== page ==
• Tibetan Mastiff
Pastoral Dogs

Pastoral dogs were bred to work herding livestock such as sheep, cattle or even reindeer.

  • Anatolian Shepherd Dog
  • Australian Cattle Dog
  • Australian Shepherd
  • Bearded Collie
  • Beauceron
  • Belgian Shepherd Dog (Groenendael)
  • Belgian Shepherd Dog (Laekenois)
  • Belgian Shepherd Dog (Malinois)
  • Belgian Shepherd Dog (Tervueren)
  • Bergamasco
  • Border Collie
  • Briard
  • Catalan Sheepdog
  • Collie (Rough)
  • Collie (Smooth)
  • Estrela Mountain Dog
  • Finnish Lapphund
  • German Shepherd Dog
  • Hungarian Kuvasz
  • Hungarian Puli
  • Hungarian Pumi
  • Komondor
  • Lancashire Heeler
  • Maremma Sheepdog
  • Norwegian Buhund
  • Old English Sheepdog
  • Picardy Sheepdog
  • Polish Lowland Sheepdog
  • Pyrenean Mountain Dog
  • Pyrenean Sheepdog (Long Haired)
  • Samoyed
  • Shetland Sheepdog
  • Swedish Lapphund
  • Swedish Vallhund
  • Turkish Kangal Dog
  • Welsh Corgi (Cardigan)
  • Welsh Corgi (Pembroke)
  • White Swiss Shepherd Dog

Gundogs were bred to work to the gun as either retrievers, setters, flushers or pointers.

  • Barbet
  • Bracco Italiano
  • Braque D’Auvergne
  • Brittany
  • English Setter
  • German Longhaired Pointer
  • German Shorthaired Pointer
  • German Wirehaired Pointer
  • Gordon Setter
  • Hungarian Vizsla
  • Hungarian Wire Haired Vizsla
  • Irish Red & White Setter
  • Irish Setter
  • Italian Spinone
  • Korthals Griffon
  • Lagotto Romagnolo
  • Large Munsterlander
  • Pointer
  • Portuguese Pointer
  • Retriever (Chesapeake Bay)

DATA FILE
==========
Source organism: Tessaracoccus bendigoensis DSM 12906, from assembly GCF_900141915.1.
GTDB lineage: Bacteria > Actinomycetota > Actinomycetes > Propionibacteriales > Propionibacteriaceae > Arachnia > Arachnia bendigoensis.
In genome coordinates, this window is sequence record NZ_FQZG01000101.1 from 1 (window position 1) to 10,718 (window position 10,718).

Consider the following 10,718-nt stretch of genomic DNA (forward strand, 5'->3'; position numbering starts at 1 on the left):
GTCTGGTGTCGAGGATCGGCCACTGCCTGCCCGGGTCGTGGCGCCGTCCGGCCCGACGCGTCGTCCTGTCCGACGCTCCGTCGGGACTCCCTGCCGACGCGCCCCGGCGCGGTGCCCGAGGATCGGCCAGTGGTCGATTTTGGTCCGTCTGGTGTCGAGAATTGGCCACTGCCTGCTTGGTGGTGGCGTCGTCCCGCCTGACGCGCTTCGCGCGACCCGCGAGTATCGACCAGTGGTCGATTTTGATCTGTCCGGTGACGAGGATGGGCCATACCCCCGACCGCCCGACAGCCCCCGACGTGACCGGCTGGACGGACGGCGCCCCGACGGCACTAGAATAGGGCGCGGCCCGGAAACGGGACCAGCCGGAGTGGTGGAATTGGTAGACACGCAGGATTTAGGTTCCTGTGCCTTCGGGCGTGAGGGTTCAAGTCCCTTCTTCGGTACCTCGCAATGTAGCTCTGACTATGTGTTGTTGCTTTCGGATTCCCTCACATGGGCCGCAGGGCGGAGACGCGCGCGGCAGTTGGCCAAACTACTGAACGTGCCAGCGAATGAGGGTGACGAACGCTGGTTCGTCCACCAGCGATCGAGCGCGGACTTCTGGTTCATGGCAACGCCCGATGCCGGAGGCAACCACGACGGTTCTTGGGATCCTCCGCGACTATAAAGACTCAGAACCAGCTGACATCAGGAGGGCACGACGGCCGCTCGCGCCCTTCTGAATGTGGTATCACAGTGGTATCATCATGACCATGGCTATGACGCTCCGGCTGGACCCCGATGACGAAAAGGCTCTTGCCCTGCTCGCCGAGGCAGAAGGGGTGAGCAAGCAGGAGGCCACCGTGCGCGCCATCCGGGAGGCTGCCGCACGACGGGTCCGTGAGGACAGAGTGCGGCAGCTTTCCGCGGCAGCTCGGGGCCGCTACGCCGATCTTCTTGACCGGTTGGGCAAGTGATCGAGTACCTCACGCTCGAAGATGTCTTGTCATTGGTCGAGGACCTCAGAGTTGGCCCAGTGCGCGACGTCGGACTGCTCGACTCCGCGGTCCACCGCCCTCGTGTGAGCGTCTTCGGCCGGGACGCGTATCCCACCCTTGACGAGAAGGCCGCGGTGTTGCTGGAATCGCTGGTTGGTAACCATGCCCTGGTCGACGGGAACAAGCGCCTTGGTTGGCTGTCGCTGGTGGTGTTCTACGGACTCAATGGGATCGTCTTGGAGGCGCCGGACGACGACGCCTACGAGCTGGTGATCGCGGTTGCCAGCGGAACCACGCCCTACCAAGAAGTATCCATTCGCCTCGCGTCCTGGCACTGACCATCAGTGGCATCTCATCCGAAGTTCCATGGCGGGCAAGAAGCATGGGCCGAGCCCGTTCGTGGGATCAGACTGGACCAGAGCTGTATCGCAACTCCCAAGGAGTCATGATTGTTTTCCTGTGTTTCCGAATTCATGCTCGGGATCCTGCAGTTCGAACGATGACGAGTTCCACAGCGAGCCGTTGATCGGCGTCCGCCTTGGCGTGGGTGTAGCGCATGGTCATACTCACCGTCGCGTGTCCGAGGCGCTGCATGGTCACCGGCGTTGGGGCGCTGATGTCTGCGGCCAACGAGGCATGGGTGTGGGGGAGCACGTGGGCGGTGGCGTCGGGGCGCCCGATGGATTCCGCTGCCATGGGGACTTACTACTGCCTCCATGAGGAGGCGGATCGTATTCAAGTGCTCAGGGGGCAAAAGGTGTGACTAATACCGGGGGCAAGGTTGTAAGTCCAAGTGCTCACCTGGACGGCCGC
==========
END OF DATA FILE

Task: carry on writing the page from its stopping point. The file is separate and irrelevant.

• Retriever (Curly Coated)
  • Retriever (Flat Coated)
  • Retriever (Golden)
  • Retriever (Labrador)
  • Retriever (Nova Scotia Duck Tolling)
  • Slovakian Rough Haired Pointer
  • Small Munsterlander
  • Spaniel (American Cocker)
  • Spaniel (American Water)
  • Spaniel (Clumber)
  • Spaniel (Cocker)
  • Spaniel (English Springer)
  • Spaniel (Field)
  • Spaniel (Irish Water)
  • Spaniel (Sussex)
  • Spaniel (Welsh Springer)
  • Spanish Water Dog
  • Weimaraner
Hound dogs

Hound dogs will hunt game using either sight or scent, to be followed either on foot or horseback.

  • Afghan Hound
  • Azawakh
  • Basenji
  • Basset Bleu De Gascogne
  • Basset Fauve De Bretagne
  • Basset Griffon Vendeen (Grand)
  • Basset Griffon Vendeen (Petit)
  • Basset Hound
  • Bavarian Mountain Hound
  • Beagle
  • Black & Tan Coonhound
  • Bloodhound
  • Borzoi
  • Cirneco Dell'Etna
  • Dachshund (Long Haired)
  • Dachshund (Miniature Long Haired)
  • Dachshund (Miniature Smooth Haired)
  • Dachshund (Miniature Wire Haired)
  • Dachshund (Smooth Haired)
  • Dachshund (Wire Haired)
  • Deerhound
  • Finnish Spitz
  • Foxhound
  • Grand Bleu De Gascogne
  • Greyhound
  • Griffon Fauve De Bretagne
  • Hamiltonstovare
  • Harrier
  • Ibizan Hound
  • Irish Wolfhound
  • Norwegian Elkhound
  • Otterhound
  • Pharaoh Hound
  • Portuguese Podengo
  • Rhodesian Ridgeback
  • Saluki
  • Segugio Italiano
  • Sloughi
  • Whippet
Terrier dogs

Terrier dogs were bred to kill vermin often underground.

  • Airedale Terrier